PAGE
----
Circus Animal Cookie Recipe

One of my favorite childhood treats were pink and white circus animal cookies; and honestly, I still love them! In a quest to create a copycat version of my fave cookies, I have come up with what I think is the best rendition out there.

After many, many attempts to recreate the cookies from the very same ingredients listed on the package, I tossed my test recipe aside and went back to the drawing board. If I could make the store-bought cookies better, what would I change about them? The cookie itself is yummy, but I knew I could make it better using real butter and adding an egg. The result is the marriage of a sugar cookie and shortbread recipe. The tiny cookies are buttery, crisp, and hold up well when dipped in candy melts. This recipe makes enough for your cookie jar and then some.

One of my favorite childhood treats were pink and white circus animal cookies; and honestly, I still love them! In a quest to create a copycat version of my fave cookies, I have come up with what I think is the best rendition out there.

 

Circus Animal Cookies Ingredients

This recipe calls for powdered sugar. By using powdered vs. granulated, the sugar combines easily with the butter and creates a sandy, crisp texture.

Unlike shortbread, this recipe uses only all-purpose flour. This helps the cookies hold up a little better.

An egg also gives the cookies structure and a lovely golden color. Vanilla is a classic flavor for these little cookies.

One of my favorite childhood treats were pink and white circus animal cookies; and honestly, I still love them! In a quest to create a copycat version of my fave cookies, I have come up with what I think is the best rendition out there.

Tips and Tricks for The Best Circus Animal Cookies

The dough should not be over-mixed or the cookies will puff up and not be flat. Not a huge issue, but gentle mixing definitely yields the best results.

Rolling the dough thinly is important because the candy melts will add extra thickness to the cookies. One-quarter inch is too thick, but 1/8-inch is perfect.

Pricking the cookies with a toothpick also helps prevent the cookies from puffing up and helps them bake evenly.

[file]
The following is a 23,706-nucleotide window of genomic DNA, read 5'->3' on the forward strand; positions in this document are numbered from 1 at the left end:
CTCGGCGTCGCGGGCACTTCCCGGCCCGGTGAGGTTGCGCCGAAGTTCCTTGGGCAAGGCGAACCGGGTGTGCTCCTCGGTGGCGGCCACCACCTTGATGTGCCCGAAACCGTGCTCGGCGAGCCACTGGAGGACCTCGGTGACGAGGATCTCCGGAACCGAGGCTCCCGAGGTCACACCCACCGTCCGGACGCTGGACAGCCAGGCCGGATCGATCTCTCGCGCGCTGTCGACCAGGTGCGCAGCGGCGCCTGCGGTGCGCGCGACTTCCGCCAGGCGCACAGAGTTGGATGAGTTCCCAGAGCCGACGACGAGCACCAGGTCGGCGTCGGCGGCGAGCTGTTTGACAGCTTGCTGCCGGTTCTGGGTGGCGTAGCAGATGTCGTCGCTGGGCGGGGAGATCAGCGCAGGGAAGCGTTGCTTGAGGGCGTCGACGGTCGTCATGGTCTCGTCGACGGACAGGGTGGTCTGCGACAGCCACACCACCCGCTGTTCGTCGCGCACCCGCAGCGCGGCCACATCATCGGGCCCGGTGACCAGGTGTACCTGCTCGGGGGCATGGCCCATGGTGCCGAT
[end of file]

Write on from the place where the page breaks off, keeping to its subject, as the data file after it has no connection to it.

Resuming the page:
One of my favorite childhood treats were pink and white circus animal cookies; and honestly, I still love them! In a quest to create a copycat version of my fave cookies, I have come up with what I think is the best rendition out there.

This dough is very easy to work with. It should be chilled, but not ice cold out of the fridge or it won’t roll out as nicely. Allow the dough to sit at room temperature for about 15 minutes before rolling. Or another option is to roll the dough right after mixing and refrigerate until ready to cut the shapes.

Rolling the dough between two sheets of parchment paper is the best way. Dusting with a bit of flour is okay, but too much will make the cookies tough and take away from their buttery flavor and sandy texture.

Transfer the cookies using a very thin spatula in order to keep the delicate shapes intact.

One of my favorite childhood treats were pink and white circus animal cookies; and honestly, I still love them! In a quest to create a copycat version of my fave cookies, I have come up with what I think is the best rendition out there.

Where To Buy Mini Animal Cookie Cutters

I found mini cookie cutters online at Amazon and in Michael’s. Traditional circus animal cookies have slightly different shapes and animals, but I got pretty close!

The size of these cutters was perfect for my circus animal cookies.

What Kind of Icing or Frosting is Best?

Icing and frosting are not the same thing. Icing is thinner and more of a glaze that sets and hardens. Frosting tends to be thicker and spreadable.

The candy melts functions as a glaze in this recipe. If desired, a powdered sugar glaze can be used in place of the candy melts. White chocolate can also be used, but is more difficult to work with and tint. While pink and white makes these the classic copycat circus animal cookies, any color would be fun, or use all white, if desired.